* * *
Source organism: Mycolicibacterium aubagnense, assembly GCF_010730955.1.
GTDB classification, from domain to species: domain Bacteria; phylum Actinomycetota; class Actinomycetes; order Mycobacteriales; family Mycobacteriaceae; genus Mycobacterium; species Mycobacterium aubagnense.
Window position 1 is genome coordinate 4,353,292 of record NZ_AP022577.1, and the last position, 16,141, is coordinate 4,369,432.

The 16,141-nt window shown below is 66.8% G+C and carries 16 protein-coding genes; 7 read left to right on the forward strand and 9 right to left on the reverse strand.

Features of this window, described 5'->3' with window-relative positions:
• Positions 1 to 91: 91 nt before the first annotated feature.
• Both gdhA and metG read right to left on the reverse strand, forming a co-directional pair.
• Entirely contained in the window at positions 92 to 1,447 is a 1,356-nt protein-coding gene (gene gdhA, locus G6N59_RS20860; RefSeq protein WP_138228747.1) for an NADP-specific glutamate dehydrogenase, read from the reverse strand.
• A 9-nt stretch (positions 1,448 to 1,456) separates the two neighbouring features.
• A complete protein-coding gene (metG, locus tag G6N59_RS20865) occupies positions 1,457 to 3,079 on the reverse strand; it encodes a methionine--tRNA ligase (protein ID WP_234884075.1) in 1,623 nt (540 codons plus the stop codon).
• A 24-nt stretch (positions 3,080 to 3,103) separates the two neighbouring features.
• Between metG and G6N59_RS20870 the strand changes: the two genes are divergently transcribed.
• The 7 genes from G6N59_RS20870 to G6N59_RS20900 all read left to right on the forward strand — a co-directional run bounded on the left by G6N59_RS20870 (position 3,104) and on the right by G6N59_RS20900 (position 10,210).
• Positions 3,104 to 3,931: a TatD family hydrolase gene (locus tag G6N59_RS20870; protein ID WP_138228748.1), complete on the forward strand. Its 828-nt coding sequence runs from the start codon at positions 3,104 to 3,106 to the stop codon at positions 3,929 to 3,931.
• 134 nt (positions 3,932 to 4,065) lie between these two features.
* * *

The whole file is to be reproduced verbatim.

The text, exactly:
Source organism: Mycolicibacterium aubagnense, assembly GCF_010730955.1.
GTDB classification, from domain to species: domain Bacteria; phylum Actinomycetota; class Actinomycetes; order Mycobacteriales; family Mycobacteriaceae; genus Mycobacterium; species Mycobacterium aubagnense.
Window position 1 is genome coordinate 4,353,292 of record NZ_AP022577.1, and the last position, 16,141, is coordinate 4,369,432.

The 16,141-nt window shown below is 66.8% G+C and carries 16 protein-coding genes; 7 read left to right on the forward strand and 9 right to left on the reverse strand.

Features of this window, described 5'->3' with window-relative positions:
• Positions 1 to 91: 91 nt before the first annotated feature.
• Both gdhA and metG read right to left on the reverse strand, forming a co-directional pair.
• Entirely contained in the window at positions 92 to 1,447 is a 1,356-nt protein-coding gene (gene gdhA, locus G6N59_RS20860; RefSeq protein WP_138228747.1) for an NADP-specific glutamate dehydrogenase, read from the reverse strand.
• A 9-nt stretch (positions 1,448 to 1,456) separates the two neighbouring features.
• A complete protein-coding gene (metG, locus tag G6N59_RS20865) occupies positions 1,457 to 3,079 on the reverse strand; it encodes a methionine--tRNA ligase (protein ID WP_234884075.1) in 1,623 nt (540 codons plus the stop codon).
• A 24-nt stretch (positions 3,080 to 3,103) separates the two neighbouring features.
• Between metG and G6N59_RS20870 the strand changes: the two genes are divergently transcribed.
• The 7 genes from G6N59_RS20870 to G6N59_RS20900 all read left to right on the forward strand — a co-directional run bounded on the left by G6N59_RS20870 (position 3,104) and on the right by G6N59_RS20900 (position 10,210).
• Positions 3,104 to 3,931: a TatD family hydrolase gene (locus tag G6N59_RS20870; protein ID WP_138228748.1), complete on the forward strand. Its 828-nt coding sequence runs from the start codon at positions 3,104 to 3,106 to the stop codon at positions 3,929 to 3,931.
• 134 nt (positions 3,932 to 4,065) lie between these two features.